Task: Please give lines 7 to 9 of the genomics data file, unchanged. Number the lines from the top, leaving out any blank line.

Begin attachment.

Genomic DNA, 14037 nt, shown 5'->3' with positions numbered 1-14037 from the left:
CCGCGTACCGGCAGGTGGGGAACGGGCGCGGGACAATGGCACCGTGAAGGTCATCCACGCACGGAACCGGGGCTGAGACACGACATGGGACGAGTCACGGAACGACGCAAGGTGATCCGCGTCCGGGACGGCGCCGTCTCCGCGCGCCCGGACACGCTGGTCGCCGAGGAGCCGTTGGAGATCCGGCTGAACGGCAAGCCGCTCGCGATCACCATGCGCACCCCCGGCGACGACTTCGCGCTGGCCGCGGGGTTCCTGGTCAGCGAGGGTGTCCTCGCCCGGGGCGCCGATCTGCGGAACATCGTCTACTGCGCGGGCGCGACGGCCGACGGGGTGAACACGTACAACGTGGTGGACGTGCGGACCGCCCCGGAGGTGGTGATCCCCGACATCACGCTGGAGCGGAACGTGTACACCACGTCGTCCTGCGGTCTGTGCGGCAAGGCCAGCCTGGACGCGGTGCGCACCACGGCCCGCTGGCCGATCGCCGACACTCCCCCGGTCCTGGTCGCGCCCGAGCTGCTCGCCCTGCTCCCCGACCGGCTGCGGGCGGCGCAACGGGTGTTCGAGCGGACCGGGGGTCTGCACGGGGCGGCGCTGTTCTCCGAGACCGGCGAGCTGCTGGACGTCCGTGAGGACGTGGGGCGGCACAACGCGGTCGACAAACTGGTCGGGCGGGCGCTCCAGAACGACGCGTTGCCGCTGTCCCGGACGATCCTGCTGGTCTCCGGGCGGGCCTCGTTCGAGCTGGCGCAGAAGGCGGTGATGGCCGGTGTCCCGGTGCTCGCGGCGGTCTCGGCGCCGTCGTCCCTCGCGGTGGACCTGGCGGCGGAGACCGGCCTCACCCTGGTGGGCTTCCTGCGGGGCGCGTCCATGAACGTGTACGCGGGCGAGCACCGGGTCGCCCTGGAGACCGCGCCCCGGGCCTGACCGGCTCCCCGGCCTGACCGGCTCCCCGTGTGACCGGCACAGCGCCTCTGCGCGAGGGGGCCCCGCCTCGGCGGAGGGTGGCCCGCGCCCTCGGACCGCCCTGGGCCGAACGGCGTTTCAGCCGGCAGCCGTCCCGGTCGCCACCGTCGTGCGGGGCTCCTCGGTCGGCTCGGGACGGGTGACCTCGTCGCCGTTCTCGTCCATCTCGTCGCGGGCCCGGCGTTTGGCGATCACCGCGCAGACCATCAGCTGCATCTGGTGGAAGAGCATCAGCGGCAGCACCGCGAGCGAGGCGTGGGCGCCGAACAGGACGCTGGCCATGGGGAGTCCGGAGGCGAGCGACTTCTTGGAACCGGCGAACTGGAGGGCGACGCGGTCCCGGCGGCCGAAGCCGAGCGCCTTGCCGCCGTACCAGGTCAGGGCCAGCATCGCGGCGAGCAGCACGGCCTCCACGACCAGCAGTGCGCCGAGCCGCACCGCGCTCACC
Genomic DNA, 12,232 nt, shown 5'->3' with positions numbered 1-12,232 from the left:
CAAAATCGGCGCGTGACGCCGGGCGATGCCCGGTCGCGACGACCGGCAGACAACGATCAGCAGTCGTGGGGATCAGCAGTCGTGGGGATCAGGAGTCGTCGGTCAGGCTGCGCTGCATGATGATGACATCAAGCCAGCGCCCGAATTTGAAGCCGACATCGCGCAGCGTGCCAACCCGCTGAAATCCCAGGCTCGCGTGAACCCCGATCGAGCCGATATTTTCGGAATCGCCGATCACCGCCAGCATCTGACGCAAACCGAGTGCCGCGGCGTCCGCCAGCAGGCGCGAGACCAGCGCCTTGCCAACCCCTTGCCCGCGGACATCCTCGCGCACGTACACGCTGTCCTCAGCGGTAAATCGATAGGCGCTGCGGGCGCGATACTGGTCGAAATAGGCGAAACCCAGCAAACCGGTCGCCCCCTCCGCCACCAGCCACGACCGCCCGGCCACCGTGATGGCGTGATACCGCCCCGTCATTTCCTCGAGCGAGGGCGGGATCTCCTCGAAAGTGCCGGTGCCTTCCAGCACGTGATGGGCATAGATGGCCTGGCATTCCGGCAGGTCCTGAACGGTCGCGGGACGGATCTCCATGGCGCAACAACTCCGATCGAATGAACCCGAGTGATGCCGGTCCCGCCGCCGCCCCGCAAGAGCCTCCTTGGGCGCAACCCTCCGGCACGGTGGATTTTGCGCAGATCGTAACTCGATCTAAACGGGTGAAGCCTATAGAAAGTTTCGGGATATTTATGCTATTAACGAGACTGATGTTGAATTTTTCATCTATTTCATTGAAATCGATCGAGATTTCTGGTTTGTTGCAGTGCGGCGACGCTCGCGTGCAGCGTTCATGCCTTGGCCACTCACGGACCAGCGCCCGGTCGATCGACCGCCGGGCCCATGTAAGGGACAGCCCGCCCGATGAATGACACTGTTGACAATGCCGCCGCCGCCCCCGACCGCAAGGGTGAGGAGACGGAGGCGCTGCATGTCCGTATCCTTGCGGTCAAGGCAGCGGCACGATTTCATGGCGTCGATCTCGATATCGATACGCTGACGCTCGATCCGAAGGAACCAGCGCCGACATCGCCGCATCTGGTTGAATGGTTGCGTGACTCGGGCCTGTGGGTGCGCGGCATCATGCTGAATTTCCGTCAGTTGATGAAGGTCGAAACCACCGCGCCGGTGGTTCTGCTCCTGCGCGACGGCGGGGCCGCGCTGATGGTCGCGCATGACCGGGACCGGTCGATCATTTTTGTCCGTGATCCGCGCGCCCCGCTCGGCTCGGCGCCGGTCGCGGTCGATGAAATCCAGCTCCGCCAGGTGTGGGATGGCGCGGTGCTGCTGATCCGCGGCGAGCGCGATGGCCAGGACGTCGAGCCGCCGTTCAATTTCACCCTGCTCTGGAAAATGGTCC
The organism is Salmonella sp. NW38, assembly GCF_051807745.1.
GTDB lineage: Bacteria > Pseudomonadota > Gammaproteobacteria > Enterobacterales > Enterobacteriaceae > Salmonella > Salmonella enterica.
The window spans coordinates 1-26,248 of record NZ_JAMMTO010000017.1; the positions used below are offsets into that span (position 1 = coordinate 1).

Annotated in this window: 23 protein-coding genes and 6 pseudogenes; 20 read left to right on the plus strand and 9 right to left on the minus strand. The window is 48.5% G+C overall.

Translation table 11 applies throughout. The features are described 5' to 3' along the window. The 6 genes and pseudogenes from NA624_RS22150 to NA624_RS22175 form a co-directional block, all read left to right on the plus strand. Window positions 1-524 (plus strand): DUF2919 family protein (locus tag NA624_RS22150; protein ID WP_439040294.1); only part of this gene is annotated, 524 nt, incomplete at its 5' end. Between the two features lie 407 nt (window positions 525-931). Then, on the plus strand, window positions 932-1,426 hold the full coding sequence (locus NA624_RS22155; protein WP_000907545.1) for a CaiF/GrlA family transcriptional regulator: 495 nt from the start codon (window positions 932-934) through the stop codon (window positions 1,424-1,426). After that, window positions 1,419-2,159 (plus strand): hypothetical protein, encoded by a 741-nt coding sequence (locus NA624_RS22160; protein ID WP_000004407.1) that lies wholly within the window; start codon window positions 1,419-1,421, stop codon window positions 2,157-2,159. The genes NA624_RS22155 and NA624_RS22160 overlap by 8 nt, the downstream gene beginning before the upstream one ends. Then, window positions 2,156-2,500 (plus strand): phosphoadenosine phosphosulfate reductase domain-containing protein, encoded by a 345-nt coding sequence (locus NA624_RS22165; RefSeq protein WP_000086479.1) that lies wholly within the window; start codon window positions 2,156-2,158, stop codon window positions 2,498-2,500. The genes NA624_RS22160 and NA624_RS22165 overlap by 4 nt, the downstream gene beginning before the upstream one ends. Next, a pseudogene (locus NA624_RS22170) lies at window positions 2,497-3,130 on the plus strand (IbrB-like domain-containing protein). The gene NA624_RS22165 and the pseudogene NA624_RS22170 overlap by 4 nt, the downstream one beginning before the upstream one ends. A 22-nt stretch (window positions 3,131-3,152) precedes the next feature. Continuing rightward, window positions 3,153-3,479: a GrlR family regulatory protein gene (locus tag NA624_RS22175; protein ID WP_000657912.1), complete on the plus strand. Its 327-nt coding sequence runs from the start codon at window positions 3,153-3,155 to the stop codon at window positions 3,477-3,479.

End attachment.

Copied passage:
The window spans coordinates 1-26,248 of record NZ_JAMMTO010000017.1; the positions used below are offsets into that span (position 1 = coordinate 1).

Annotated in this window: 23 protein-coding genes and 6 pseudogenes; 20 read left to right on the plus strand and 9 right to left on the minus strand. The window is 48.5% G+C overall.

Translation table 11 applies throughout. The features are described 5' to 3' along the window. The 6 genes and pseudogenes from NA624_RS22150 to NA624_RS22175 form a co-directional block, all read left to right on the plus strand. Window positions 1-524 (plus strand): DUF2919 family protein (locus tag NA624_RS22150; protein ID WP_439040294.1); only part of this gene is annotated, 524 nt, incomplete at its 5' end. Between the two features lie 407 nt (window positions 525-931). Then, on the plus strand, window positions 932-1,426 hold the full coding sequence (locus NA624_RS22155; protein WP_000907545.1) for a CaiF/GrlA family transcriptional regulator: 495 nt from the start codon (window positions 932-934) through the stop codon (window positions 1,424-1,426). After that, window positions 1,419-2,159 (plus strand): hypothetical protein, encoded by a 741-nt coding sequence (locus NA624_RS22160; protein ID WP_000004407.1) that lies wholly within the window; start codon window positions 1,419-1,421, stop codon window positions 2,157-2,159. The genes NA624_RS22155 and NA624_RS22160 overlap by 8 nt, the downstream gene beginning before the upstream one ends. Then, window positions 2,156-2,500 (plus strand): phosphoadenosine phosphosulfate reductase domain-containing protein, encoded by a 345-nt coding sequence (locus NA624_RS22165; RefSeq protein WP_000086479.1) that lies wholly within the window; start codon window positions 2,156-2,158, stop codon window positions 2,498-2,500. The genes NA624_RS22160 and NA624_RS22165 overlap by 4 nt, the downstream gene beginning before the upstream one ends. Next, a pseudogene (locus NA624_RS22170) lies at window positions 2,497-3,130 on the plus strand (IbrB-like domain-containing protein). The gene NA624_RS22165 and the pseudogene NA624_RS22170 overlap by 4 nt, the downstream one beginning before the upstream one ends. A 22-nt stretch (window positions 3,131-3,152) precedes the next feature. Continuing rightward, window positions 3,153-3,479: a GrlR family regulatory protein gene (locus tag NA624_RS22175; protein ID WP_000657912.1), complete on the plus strand. Its 327-nt coding sequence runs from the start codon at window positions 3,153-3,155 to the stop codon at window positions 3,477-3,479.